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Sunday, July 21, 2024

Islamophobia Part 2

by Paul Findley

© Shutterstock
© Shutterstock

In the last issue of Al Shindagah, former US Congressman Paul Findley looked at the origins of Muslim stereotypes. Islamophobia began spreading through American as early as 1948, he writes. This was when the Israeli flag was first mounted on Palestinian soil. Findley looks at how each American president dealt with the issue from President Harry Truman through President Lyndon Johnson. In part two of the series he picks up from President Richard Nixon…

US President Lyndon B. Johnson’s successor, President Richard Nixon, rescued Israel from Egypt’s 1973 assault but soon directed Secretary of State Henry Kissinger to prepare plans intended to force Israel to make peace with Arab neighbours. In memoirs, Kissinger mentioned these plans, but in 1983 future Vice President Richard Cheney, my former colleague, told me he found no records of such plans when he became President Gerald Ford’s chief of staff. They disappeared when Watergate washed away the last two years of Nixon’s presidency. Assuming the presidency when Nixon resigned, Ford announced plans to reappraise US policy in the Middle East. He changed his mind when he received a letter signed by 76 senators protesting a reappraisal. The protest letter was drafted and organised by Israel’s main US lobby, AIPAC. During the administration of Jimmy Carter, annual aid to Israel topped $3 billion and rose above $4 billion under President Bill Clinton. [Speaking Out: Paul Findley, Lawrence Hill Books, pp 259-270].

By then, skilled lobbying and control of major media had gained Israel unprecedented influence over American society. It was so intimidating that public discussion of Israel’s illegal expansion into occupied Palestine was, in effect, nonexistent. Shielded by this silence and goaded by Israel’s US lobby, each Congress and administration since Kennedy have donated massive, unrestricted aid to Israel. The largess is reported and criticised in most foreign media but little noted anywhere in the United States.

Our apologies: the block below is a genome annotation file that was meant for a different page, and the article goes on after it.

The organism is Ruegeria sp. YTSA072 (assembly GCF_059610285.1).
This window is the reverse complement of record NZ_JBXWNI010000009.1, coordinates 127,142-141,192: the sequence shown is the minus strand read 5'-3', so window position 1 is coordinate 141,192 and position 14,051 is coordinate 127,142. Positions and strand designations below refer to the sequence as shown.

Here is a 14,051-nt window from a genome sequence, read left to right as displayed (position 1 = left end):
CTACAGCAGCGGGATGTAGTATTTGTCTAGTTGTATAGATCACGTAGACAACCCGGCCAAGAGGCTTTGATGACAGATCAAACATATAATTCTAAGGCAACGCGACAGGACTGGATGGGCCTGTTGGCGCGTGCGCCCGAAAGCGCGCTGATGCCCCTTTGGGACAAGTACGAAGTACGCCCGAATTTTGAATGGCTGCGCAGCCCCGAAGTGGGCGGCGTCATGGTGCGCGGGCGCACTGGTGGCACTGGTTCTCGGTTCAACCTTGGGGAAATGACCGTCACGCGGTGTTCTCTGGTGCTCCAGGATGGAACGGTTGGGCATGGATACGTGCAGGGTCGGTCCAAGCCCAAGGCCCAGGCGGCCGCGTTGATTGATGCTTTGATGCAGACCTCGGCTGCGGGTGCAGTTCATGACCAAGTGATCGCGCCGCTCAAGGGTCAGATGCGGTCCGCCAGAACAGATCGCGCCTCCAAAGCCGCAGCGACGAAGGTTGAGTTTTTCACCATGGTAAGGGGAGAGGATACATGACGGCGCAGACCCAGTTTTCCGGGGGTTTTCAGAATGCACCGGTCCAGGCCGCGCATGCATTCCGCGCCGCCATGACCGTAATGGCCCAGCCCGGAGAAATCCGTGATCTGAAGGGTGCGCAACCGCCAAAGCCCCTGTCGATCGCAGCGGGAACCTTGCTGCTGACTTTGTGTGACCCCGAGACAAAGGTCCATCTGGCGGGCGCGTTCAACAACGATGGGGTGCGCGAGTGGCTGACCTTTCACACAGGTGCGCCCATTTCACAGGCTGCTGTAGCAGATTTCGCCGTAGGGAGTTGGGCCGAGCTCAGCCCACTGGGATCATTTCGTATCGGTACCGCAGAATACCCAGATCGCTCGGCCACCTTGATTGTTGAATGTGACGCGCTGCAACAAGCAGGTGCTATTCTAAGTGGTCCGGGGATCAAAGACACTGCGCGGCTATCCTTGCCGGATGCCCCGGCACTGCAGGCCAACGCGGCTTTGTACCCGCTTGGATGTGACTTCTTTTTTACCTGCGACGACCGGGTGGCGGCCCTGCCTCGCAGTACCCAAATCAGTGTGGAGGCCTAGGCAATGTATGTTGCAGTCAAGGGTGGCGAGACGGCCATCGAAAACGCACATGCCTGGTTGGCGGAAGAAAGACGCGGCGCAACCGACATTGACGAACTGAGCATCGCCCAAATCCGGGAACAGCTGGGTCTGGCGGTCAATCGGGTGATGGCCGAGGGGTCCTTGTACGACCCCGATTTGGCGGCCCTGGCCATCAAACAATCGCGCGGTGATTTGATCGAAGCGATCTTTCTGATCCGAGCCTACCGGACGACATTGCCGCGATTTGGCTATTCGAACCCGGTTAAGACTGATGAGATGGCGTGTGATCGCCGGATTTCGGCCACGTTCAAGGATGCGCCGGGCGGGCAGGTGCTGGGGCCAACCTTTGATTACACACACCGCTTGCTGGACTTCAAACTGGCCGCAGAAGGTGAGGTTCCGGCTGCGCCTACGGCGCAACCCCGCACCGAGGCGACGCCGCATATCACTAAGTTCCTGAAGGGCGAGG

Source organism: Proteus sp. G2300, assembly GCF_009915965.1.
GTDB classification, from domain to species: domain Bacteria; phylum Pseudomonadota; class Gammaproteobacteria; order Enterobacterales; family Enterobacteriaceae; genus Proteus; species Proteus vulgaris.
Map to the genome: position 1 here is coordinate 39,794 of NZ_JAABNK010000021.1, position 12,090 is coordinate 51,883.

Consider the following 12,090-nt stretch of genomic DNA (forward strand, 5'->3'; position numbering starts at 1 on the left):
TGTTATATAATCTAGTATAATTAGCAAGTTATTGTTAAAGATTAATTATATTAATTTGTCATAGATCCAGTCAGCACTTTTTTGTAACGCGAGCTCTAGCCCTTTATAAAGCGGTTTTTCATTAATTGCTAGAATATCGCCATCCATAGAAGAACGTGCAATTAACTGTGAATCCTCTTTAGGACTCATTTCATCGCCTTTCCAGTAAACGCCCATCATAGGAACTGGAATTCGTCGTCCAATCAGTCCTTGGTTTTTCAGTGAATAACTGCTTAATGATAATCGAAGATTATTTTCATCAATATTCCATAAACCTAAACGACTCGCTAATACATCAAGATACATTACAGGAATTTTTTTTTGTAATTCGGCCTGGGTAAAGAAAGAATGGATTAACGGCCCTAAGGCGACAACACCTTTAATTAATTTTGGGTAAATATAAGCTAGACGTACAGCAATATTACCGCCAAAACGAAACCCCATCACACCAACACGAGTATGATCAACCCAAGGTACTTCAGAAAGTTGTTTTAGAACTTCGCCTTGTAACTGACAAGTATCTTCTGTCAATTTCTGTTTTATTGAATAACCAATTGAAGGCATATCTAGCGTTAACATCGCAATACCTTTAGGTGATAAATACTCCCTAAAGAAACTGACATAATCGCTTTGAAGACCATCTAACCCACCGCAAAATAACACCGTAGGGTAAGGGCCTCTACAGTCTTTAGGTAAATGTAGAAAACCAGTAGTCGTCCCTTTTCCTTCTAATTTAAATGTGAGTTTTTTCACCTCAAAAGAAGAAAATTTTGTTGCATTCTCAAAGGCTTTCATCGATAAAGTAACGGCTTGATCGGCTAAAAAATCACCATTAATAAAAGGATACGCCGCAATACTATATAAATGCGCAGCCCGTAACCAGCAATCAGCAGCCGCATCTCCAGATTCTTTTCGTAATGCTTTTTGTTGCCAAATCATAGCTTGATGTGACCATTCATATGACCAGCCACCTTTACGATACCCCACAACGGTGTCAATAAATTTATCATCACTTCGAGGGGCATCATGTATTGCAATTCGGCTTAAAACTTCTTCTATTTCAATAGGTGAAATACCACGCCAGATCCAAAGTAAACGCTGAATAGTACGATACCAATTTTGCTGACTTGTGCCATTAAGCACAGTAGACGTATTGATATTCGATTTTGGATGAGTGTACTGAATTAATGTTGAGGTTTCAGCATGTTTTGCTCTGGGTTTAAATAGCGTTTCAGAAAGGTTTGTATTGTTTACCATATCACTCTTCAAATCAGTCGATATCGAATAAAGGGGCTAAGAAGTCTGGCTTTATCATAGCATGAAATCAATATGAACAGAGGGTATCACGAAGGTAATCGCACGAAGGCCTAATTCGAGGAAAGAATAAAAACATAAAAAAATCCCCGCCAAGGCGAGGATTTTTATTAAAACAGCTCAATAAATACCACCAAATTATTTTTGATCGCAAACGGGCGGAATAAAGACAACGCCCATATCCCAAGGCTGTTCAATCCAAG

In the fall of 1982, with Ronald Reagan in the presidency, Israel launched another brutal assault, this time on Beirut, Lebanon, where Palestine Liberation Organisation (PLO) leader Yasser Arafat had his headquarters. Israeli air and sea forces, using US supplied armaments, destroyed large parts of Beirut and suburbs. The bombing did not kill Arafat or lead immediately to PLO departure, but it killed more than 16,000 Arabs, most of them Muslim civilians. This toll is more than five times the 9/11 deaths that occurred 20 years later in the United States. In between these awful carnages, insurgent leader Osama bin Ladin reported in several televised messages that, while observing on television n 1982 the fall of tall Beirut buildings, he decided as payback Arabs should destroy tall buildings in Manhattan. His warnings had limited viewing in America. At the time, I was in my last few weeks as a Member of Congress. As soon as the killing in Beirut stopped, I voted no when the US House of Representatives rushed through a $150 million gift that enabled Israel to replenish at US taxpayer expense war materiel expended in the assault. Most of my colleagues rejoiced. For me, it was a day of mourning and embarrassment.